A few of months ago it was reported that the United States Department of Homeland Security (DHS) devised a rule for foreign travelers wishing to visit the US according to which foreign travelers were required to hand over their social media account details to US Immigration authorities for security checks.
Now, according to recent reports, it has been revealed that airports in the US might be installing facial recognition technology to screen travelers.
What will the new system do?
The new facial recognition system will allow automatic registration of travelers who enter and leave the US. If a US citizen is leaving the country, the system will register that individual and will generate a signal when the person has returned.
Nevertheless, the government has plans to incorporate the system virtually everywhere so as to replace the old manual system of asking for IDs for verification purposes.
The Customs and Border Protection (CBP) has told Verge that it is committed to implementing this plan and is open to discussion with the relevant parties.
The system, says the CBP, will enhance security at the airports as people who travel regularly can easily be sent to a different lane from the one reserved for high-risk travelers where proper verification procedures will be undertaken.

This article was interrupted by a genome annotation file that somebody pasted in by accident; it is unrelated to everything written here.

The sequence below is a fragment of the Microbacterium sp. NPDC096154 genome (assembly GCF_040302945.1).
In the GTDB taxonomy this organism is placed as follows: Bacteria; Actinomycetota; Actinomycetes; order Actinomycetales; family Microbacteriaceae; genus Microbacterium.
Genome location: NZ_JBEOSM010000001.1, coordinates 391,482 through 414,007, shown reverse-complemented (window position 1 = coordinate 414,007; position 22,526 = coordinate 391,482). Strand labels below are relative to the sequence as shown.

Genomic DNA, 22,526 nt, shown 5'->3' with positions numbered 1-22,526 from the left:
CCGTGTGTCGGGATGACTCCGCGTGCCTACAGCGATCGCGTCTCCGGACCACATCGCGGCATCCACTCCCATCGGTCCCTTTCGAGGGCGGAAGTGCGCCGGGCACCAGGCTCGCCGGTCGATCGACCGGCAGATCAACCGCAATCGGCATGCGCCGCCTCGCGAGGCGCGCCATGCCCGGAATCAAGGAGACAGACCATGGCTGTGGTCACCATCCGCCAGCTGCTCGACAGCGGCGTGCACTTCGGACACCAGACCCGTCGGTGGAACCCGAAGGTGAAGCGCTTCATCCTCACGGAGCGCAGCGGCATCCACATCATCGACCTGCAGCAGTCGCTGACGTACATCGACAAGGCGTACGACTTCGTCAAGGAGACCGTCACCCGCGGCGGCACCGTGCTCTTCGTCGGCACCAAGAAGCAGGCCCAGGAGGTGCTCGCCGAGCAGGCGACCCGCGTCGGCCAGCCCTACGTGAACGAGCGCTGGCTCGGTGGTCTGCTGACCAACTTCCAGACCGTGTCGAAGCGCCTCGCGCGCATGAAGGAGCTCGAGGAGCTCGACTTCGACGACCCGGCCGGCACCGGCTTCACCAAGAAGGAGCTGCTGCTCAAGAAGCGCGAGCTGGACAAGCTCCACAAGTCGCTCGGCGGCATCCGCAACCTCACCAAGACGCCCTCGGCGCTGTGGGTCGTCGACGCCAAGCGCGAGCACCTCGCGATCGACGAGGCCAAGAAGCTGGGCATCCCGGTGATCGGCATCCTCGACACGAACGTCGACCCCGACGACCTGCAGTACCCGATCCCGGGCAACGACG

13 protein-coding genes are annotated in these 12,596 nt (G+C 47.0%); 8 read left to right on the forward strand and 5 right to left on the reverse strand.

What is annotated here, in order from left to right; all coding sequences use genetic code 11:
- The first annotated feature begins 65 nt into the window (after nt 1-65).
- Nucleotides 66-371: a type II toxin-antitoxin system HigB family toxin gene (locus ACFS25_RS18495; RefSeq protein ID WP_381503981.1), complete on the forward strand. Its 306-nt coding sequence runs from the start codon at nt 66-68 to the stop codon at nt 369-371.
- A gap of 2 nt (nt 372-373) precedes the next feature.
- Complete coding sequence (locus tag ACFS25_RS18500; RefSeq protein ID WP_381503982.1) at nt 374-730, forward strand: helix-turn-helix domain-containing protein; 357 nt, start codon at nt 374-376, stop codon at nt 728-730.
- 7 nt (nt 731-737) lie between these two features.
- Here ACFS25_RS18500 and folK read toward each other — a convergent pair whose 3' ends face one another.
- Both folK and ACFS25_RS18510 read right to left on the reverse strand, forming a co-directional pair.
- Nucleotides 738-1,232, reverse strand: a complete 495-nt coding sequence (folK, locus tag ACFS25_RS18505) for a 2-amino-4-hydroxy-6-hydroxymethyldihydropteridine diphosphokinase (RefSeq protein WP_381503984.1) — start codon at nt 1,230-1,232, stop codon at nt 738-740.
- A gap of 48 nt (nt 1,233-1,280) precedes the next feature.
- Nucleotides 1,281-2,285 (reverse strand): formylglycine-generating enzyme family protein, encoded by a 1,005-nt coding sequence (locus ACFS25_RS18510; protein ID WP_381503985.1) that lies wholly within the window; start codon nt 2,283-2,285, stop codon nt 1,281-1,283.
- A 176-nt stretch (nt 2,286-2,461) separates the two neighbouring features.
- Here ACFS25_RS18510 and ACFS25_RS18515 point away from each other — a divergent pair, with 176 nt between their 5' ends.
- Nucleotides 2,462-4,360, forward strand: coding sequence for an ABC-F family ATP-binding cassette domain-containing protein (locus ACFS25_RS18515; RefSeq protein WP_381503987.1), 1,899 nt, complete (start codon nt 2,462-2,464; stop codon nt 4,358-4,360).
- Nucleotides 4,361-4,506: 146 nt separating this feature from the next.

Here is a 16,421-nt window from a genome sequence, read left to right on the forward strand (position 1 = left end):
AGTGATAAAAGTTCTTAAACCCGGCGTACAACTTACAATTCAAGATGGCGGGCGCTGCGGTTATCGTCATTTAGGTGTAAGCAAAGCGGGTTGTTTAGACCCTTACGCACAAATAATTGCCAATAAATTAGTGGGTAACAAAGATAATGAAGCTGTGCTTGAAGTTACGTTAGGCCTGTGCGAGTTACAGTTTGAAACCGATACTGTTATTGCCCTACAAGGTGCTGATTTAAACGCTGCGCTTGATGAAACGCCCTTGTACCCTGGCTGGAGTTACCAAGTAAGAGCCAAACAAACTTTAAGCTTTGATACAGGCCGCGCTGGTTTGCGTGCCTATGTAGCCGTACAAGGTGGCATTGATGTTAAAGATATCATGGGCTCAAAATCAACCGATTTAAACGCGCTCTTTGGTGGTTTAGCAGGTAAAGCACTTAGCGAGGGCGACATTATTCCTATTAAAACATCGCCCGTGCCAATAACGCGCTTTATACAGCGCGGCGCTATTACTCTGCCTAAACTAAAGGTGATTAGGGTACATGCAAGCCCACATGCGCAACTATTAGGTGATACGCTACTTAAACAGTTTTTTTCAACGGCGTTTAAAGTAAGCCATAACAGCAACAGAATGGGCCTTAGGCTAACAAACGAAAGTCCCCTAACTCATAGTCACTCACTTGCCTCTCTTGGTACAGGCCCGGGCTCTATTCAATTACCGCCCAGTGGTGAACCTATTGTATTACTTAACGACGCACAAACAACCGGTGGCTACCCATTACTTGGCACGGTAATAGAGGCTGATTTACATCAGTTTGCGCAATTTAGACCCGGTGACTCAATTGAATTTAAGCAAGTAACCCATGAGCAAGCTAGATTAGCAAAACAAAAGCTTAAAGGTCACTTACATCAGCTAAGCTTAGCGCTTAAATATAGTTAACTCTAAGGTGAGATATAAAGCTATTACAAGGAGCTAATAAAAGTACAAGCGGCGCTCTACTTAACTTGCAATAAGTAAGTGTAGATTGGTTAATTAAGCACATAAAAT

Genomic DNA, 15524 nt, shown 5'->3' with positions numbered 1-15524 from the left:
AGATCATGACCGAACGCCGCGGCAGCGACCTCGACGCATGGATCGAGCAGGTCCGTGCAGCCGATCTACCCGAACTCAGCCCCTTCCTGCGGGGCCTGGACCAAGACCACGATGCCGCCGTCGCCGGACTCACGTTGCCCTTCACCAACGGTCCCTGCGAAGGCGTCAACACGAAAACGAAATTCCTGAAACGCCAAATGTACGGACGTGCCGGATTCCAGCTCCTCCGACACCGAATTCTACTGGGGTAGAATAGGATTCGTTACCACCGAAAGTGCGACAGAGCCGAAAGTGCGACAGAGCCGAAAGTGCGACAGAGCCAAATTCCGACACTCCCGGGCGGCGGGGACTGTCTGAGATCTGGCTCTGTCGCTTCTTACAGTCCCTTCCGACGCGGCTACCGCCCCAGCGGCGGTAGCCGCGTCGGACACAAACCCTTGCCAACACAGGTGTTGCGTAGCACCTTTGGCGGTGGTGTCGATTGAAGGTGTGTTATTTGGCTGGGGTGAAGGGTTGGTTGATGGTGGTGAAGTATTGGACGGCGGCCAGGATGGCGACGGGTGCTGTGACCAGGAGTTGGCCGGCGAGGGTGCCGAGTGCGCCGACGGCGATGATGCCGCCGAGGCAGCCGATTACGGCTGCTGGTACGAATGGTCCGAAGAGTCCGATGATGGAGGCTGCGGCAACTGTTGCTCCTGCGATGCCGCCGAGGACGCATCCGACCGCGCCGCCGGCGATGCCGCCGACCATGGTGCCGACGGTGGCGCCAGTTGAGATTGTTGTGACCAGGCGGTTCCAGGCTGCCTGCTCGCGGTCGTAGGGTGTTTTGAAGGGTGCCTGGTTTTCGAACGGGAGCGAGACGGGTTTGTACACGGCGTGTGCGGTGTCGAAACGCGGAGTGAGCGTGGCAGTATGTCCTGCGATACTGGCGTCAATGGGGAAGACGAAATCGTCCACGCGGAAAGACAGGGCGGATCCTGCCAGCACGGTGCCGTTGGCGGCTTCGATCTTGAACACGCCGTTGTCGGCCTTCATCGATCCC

Are there any privacy issues?
As you may have already expected, there are indeed certain privacy issues due to which various concerns have been raised.
Primarily, the facial recognition system will generate photos of travelers who have been recognized by the system.
Although the system is mainly targeted toward visa holders (that is, non-citizens only), the security concerns with regards to US citizens, however, have not yet been addressed adequately.
The biggest problem that people fear is that officials might abuse the photos and may be exploited for all sorts of illegal purposes.
Moreover, citizens have also raised questions regarding what kind of punishments will the agents get for such abuse.
Also, it is possible that an innocent individual might be sent to the lane which is for high-risk travelers and as such, he/she may have to go through the entire verification process.
The only answer that one of CBPs spokesperson, John Wagner, has given is that the agency will work through the privacy approvals.
Relying so much on technology may not be a wise choice
Implementing such a high-end system can be risky since there might be glitches in the system that can result in major security issues and more hassle for travelers.
For instance, concerns have been raised regarding the practicality of the system.
This is because the facial recognition system requires proper light among other things to accurately recognize someone’s face.
This means that areas which are dimly lit might face problems.
Nevertheless, despite these concerns, the CBP has already planned the initial rollout for the system in which officers will be alerted right at the gates if there is a photo mismatch.